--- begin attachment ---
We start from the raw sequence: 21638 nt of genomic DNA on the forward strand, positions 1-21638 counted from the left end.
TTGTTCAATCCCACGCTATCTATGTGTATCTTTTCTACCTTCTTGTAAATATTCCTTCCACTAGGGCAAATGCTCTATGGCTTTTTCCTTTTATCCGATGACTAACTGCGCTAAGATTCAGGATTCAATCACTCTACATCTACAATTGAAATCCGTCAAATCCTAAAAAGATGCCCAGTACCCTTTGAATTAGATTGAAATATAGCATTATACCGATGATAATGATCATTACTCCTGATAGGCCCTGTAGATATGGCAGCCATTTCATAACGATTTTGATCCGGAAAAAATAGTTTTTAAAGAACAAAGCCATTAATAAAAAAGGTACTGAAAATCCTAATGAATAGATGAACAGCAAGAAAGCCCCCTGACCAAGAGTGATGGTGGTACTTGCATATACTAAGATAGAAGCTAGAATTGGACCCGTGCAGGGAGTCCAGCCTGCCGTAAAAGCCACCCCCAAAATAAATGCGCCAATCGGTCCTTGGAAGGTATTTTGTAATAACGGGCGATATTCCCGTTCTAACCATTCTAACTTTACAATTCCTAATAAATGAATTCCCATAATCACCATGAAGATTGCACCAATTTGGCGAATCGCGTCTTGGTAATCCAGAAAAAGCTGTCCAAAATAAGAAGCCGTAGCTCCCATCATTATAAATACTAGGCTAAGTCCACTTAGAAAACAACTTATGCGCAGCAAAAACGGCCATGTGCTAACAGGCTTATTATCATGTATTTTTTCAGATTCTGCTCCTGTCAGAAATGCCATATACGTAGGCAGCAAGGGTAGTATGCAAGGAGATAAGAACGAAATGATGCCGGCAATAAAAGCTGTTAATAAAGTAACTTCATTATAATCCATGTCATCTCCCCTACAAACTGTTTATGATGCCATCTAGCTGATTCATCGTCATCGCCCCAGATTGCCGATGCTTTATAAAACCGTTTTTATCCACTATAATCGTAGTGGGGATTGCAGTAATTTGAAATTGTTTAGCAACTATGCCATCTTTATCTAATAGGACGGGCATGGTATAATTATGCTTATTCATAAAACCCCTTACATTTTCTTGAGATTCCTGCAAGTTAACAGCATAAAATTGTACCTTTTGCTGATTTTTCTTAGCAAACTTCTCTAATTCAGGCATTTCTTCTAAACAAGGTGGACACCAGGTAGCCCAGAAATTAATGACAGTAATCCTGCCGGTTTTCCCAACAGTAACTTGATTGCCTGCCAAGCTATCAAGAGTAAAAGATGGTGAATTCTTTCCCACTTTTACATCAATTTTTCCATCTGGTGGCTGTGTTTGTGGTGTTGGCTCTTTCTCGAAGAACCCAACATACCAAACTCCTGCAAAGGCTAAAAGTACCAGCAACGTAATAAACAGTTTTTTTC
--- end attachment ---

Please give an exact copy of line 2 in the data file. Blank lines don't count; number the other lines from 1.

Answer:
TTGTTCAATCCCACGCTATCTATGTGTATCTTTTCTACCTTCTTGTAAATATTCCTTCCACTAGGGCAAATGCTCTATGGCTTTTTCCTTTTATCCGATGACTAACTGCGCTAAGATTCAGGATTCAATCACTCTACATCTACAATTGAAATCCGTCAAATCCTAAAAAGATGCCCAGTACCCTTTGAATTAGATTGAAATATAGCATTATACCGATGATAATGATCATTACTCCTGATAGGCCCTGTAGATATGGCAGCCATTTCATAACGATTTTGATCCGGAAAAAATAGTTTTTAAAGAACAAAGCCATTAATAAAAAAGGTACTGAAAATCCTAATGAATAGATGAACAGCAAGAAAGCCCCCTGACCAAGAGTGATGGTGGTACTTGCATATACTAAGATAGAAGCTAGAATTGGACCCGTGCAGGGAGTCCAGCCTGCCGTAAAAGCCACCCCCAAAATAAATGCGCCAATCGGTCCTTGGAAGGTATTTTGTAATAACGGGCGATATTCCCGTTCTAACCATTCTAACTTTACAATTCCTAATAAATGAATTCCCATAATCACCATGAAGATTGCACCAATTTGGCGAATCGCGTCTTGGTAATCCAGAAAAAGCTGTCCAAAATAAGAAGCCGTAGCTCCCATCATTATAAATACTAGGCTAAGTCCACTTAGAAAACAACTTATGCGCAGCAAAAACGGCCATGTGCTAACAGGCTTATTATCATGTATTTTTTCAGATTCTGCTCCTGTCAGAAATGCCATATACGTAGGCAGCAAGGGTAGTATGCAAGGAGATAAGAACGAAATGATGCCGGCAATAAAAGCTGTTAATAAAGTAACTTCATTATAATCCATGTCATCTCCCCTACAAACTGTTTATGATGCCATCTAGCTGATTCATCGTCATCGCCCCAGATTGCCGATGCTTTATAAAACCGTTTTTATCCACTATAATCGTAGTGGGGATTGCAGTAATTTGAAATTGTTTAGCAACTATGCCATCTTTATCTAATAGGACGGGCATGGTATAATTATGCTTATTCATAAAACCCCTTACATTTTCTTGAGATTCCTGCAAGTTAACAGCATAAAATTGTACCTTTTGCTGATTTTTCTTAGCAAACTTCTCTAATTCAGGCATTTCTTCTAAACAAGGTGGACACCAGGTAGCCCAGAAATTAATGACAGTAATCCTGCCGGTTTTCCCAACAGTAACTTGATTGCCTGCCAAGCTATCAAGAGTAAAAGATGGTGAATTCTTTCCCACTTTTACATCAATTTTTCCATCTGGTGGCTGTGTTTGTGGTGTTGGCTCTTTCTCGAAGAACCCAACATACCAAACTCCTGCAAAGGCTAAAAGTACCAGCAACGTAATAAACAGTTTTTTTC